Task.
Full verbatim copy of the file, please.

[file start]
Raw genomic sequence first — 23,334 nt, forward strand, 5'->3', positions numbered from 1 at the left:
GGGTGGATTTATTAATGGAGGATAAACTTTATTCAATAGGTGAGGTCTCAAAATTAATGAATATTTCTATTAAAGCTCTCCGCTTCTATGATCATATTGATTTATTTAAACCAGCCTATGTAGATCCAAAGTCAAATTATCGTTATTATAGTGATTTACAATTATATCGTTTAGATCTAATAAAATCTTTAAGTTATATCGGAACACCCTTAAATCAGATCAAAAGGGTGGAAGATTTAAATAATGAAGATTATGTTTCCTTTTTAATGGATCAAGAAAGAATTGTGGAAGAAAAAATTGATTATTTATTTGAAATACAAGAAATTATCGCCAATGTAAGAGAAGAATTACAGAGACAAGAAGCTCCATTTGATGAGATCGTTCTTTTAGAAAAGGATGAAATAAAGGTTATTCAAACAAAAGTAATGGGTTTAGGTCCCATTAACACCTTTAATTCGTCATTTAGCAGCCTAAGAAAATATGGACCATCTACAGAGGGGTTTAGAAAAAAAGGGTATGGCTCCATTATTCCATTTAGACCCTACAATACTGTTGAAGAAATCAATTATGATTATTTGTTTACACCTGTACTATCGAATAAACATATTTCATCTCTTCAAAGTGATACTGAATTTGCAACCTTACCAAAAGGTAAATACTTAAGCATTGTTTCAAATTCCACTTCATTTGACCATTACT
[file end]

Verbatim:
Raw genomic sequence first — 23,334 nt, forward strand, 5'->3', positions numbered from 1 at the left:
GGGTGGATTTATTAATGGAGGATAAACTTTATTCAATAGGTGAGGTCTCAAAATTAATGAATATTTCTATTAAAGCTCTCCGCTTCTATGATCATATTGATTTATTTAAACCAGCCTATGTAGATCCAAAGTCAAATTATCGTTATTATAGTGATTTACAATTATATCGTTTAGATCTAATAAAATCTTTAAGTTATATCGGAACACCCTTAAATCAGATCAAAAGGGTGGAAGATTTAAATAATGAAGATTATGTTTCCTTTTTAATGGATCAAGAAAGAATTGTGGAAGAAAAAATTGATTATTTATTTGAAATACAAGAAATTATCGCCAATGTAAGAGAAGAATTACAGAGACAAGAAGCTCCATTTGATGAGATCGTTCTTTTAGAAAAGGATGAAATAAAGGTTATTCAAACAAAAGTAATGGGTTTAGGTCCCATTAACACCTTTAATTCGTCATTTAGCAGCCTAAGAAAATATGGACCATCTACAGAGGGGTTTAGAAAAAAAGGGTATGGCTCCATTATTCCATTTAGACCCTACAATACTGTTGAAGAAATCAATTATGATTATTTGTTTACACCTGTACTATCGAATAAACATATTTCATCTCTTCAAAGTGATACTGAATTTGCAACCTTACCAAAAGGTAAATACTTAAGCATTGTTTCAAATTCCACTTCATTTGACCATTACT